The Smith Commission has reported. It was tasked to “deliver more financial, welfare and taxation powers, strengthening the Scottish Parliament within the United Kingdom”. The powers that are promised in relation to benefits are limited:
- The size of the areas being devolved is limited. HM Government’s Scotland Analysis identified nearly £18bn of expenditure on benefits and tax credits for 2012/13. Smith proposes devolution of about £3bn out of that £18 bn.
- The powers that are being delivered are hemmed in by the framework of the systems they are currently part of. Income tax variation will be subject to UK rules on allowances and liability. Although there will be some variation, Housing Benefit is not being devolved; it will be locked into the structure of Universal Credit.
- Several important areas have been reserved, including the structure of the DWP and the imposition of conditionality and sanctions.
At the same time, there are some interesting movements towards devolution:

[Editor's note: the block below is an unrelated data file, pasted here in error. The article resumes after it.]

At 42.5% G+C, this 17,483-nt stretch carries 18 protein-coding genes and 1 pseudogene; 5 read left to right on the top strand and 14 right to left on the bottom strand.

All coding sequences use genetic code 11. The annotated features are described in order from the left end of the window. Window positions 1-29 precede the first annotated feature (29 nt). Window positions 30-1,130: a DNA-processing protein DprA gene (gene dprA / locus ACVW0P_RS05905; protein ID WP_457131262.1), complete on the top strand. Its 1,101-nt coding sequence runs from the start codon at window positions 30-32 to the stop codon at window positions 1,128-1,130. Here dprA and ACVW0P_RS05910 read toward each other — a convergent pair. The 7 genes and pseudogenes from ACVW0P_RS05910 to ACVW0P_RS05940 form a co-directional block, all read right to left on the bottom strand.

- The devolution of a substantial package of benefits covering disability and related issues: Attendance Allowance, Carer’s Allowance, Disability Living Allowance (DLA), Personal Independence Payment (PIP), Industrial Injuries Disablement Allowance and Severe Disablement Allowance. I had argued for devolving a group of inter-connected benefits, rather than taking Attendance Allowance in isolation; I’m pleased to see this here.
- The creation of powers to develop new benefits as appropriate, which I’d also argued for specifically;
- The devolution of employability provision, which will take hold as current contracts expire.
The continued reservations seem to indicate that the Commission began with a presumption against devolution, rather than a presumption in its favour. The only reason I can see for reserving conditionality and sanctions seems to be a fear that the Scottish Government might have chosen to do something differently.